In what could be his best release since Darkness On The Edge Of Town, Bruce Springsteen has returned with a magnificent album fueled by anger, poignant with insight, and offering a glimmer of hope for the future. That album is Wrecking Ball, and it is the first album Springsteen has recorded since the death of his dear friend, and founding E-Street Band member, Clarence (Big Man) Clemons.
While the last Springsteen album (2009’s Working On A Dream) was criticized as being too rushed, too polished, and too pop oriented, none of those comments can be regurgitated for this record. Wrecking Ball is the antithesis of Working On A Dream. Musically, the album is heavier. Lyrically, the album is angrier. Spiritually, the album is much more uplifting and inspiring. Wrecking Ball is a request to a nation; regain the fire that once burned bright in their belly.
If Working On A Dream was themed with hope, opportunity, and a chance for change, Wrecking Ball is a call to action for that change to happen now. The frustration and demand is felt in these songs written by a man mired in blue collar roots who is saddened by the current state of his America. The current situation has cheated us with empty promises and side mouth talking. The time to act upon those promises is now. It’s time for people to rebound and put in the hard work, as a group, not as individuals, required to take back the strength we all once commanded. There is hope in the future. The hope comes with a price though. We have to be willing to put in the sweat required today in order to receive a brighter tomorrow.
While not as patriotic as Born In The USA, Wrecking Ball speaks to the American public. The cynicism of modern day Bruce is immediately felt on opening track “We Take Care Of Our Own.” The lyrics cry out that we feel cheated. The promises of a better today have not arrived and need to. Springsteen sings that “the road of good intentions has gone dry as a bone,” letting us know that the time for talk is behind us and the time for immediate action is upon us. If we join together and take care of our own, we will be able to accomplish anything that we desire.
Calls of unity and group action (“We Take Care Of Our Own”), overcoming tragic loss and still moving forward (“This Depression”), taking the worst that comes and conquering (“Wrecking Ball”) and seeing hope in the future (“Land Of Hope And Dreams”) dominate this record. Springsteen has reached back to a style of writing reminiscent of his early, mid-70s career and composed music with a message and a meaning. The time to stand up and fight for what we believe in is now. There can be no tomorrow if we don’t take action today. The challenge is laid forth. We can overcome it and become greater than we ever imagined.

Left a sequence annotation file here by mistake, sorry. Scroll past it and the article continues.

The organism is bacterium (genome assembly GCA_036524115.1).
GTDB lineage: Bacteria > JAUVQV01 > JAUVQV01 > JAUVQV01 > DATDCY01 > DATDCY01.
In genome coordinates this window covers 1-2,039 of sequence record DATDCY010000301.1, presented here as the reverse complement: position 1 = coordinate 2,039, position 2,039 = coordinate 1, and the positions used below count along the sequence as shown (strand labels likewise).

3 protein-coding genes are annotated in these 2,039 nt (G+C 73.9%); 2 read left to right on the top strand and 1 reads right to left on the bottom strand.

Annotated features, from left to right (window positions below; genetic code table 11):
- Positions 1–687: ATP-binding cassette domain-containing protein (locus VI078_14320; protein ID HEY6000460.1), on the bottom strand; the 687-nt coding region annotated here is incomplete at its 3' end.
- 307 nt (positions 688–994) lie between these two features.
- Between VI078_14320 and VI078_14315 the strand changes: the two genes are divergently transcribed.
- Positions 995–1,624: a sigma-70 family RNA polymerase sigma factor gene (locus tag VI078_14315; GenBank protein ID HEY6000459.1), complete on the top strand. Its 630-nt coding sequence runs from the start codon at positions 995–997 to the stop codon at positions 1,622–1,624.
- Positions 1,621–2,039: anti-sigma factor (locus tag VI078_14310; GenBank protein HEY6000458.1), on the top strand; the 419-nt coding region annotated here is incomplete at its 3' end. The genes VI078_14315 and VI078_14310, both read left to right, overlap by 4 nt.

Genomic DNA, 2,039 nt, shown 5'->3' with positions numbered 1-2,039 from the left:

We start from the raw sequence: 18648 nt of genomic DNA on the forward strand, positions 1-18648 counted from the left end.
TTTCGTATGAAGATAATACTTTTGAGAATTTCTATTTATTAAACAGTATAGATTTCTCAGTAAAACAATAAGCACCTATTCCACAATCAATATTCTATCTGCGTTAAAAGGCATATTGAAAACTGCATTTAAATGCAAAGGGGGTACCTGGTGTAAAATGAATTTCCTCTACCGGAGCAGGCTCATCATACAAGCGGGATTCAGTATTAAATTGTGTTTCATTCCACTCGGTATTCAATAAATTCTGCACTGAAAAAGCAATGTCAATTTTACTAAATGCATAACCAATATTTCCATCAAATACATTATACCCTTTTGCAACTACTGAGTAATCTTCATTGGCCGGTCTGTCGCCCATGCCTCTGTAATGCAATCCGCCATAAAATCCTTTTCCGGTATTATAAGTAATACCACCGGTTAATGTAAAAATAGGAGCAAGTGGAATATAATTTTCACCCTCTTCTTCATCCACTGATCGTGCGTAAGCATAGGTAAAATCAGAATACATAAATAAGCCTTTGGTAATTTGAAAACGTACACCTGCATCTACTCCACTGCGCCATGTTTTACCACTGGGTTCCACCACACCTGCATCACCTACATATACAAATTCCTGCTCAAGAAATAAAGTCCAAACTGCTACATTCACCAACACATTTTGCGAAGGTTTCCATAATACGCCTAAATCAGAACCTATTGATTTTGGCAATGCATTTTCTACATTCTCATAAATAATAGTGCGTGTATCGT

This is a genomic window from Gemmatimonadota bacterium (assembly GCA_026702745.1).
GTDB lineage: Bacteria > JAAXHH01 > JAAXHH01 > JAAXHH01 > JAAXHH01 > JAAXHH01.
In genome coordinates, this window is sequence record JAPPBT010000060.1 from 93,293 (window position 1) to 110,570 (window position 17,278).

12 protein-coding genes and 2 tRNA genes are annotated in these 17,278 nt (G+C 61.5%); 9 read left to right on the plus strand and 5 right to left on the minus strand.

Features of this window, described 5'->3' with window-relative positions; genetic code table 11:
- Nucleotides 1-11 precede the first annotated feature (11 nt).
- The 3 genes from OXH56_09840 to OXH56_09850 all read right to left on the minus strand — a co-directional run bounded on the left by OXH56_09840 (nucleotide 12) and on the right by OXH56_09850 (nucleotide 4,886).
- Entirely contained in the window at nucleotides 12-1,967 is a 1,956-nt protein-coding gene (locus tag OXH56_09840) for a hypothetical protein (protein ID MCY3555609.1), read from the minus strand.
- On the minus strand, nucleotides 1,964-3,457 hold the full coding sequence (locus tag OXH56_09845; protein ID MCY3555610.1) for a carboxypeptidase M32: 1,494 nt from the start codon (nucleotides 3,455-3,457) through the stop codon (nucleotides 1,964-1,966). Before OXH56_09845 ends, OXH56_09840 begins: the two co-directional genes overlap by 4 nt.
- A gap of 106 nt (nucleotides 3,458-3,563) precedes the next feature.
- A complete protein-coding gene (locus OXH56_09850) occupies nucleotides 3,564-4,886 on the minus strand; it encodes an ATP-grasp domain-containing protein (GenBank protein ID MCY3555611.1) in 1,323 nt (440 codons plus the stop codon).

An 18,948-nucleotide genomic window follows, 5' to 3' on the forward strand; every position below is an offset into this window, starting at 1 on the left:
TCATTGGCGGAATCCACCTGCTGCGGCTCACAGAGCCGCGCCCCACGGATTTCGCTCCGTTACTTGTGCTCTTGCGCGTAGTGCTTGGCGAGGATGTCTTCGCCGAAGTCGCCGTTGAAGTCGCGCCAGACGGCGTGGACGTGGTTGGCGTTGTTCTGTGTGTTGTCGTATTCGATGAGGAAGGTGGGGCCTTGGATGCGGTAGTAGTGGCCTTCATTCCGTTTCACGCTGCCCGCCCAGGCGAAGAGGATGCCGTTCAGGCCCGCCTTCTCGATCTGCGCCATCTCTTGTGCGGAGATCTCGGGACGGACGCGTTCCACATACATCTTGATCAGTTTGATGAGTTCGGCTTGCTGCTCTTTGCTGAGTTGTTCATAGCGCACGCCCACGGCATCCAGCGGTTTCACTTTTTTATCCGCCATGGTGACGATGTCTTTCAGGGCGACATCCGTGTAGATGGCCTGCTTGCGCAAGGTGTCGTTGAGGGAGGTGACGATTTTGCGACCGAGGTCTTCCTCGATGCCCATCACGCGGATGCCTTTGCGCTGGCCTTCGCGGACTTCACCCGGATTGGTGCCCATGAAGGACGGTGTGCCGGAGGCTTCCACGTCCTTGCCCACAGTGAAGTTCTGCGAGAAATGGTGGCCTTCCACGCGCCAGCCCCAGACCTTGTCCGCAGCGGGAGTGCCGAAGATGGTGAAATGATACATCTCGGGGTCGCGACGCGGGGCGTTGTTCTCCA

Recording this album also found Bruce Springsteen in the studio without his best friend and longtime band mate, Clarence Clemons. The trademark saxophone has been replaced by trumpets and horns, electronic drum tracking and plenty of fiddle. Songs like “Rocky Ground” and “This Depression” contain dual messages that not only center on the current state of our nation, but also describe the pain of moving forward after losing someone that has meant so much for so many years. How does a man move forward from that? Strength, determination, and remembering what the friendship stood for are some of the key ways.
Blending his 70s style blue collar rock with his more recent Irish folk flavor, and mixing in some good old fashioned classic guitar rock, Bruce Springsteen has struck gold with his latest release. There is something for everyone on Wrecking Ball. From ballads to blues, from guitar solos, to foot stomping folk songs, Wrecking Ball has it all. That is what makes it such a great treasure. After 40 years, Bruce Springsteen still knows how to rock and roll and Wrecking Ball is the current proof of his lasting musical genius.
Rating: Out of 10
- We Take Care Of Our Own
- Easy Money
- Shackled And Drawn
- Jack Of All Trades
- Death To My Hometown
- This Depression
- Wrecking Ball
- You’ve Got It
- Rocky Ground
- Land Of Hope And Dreams
- We Are Alive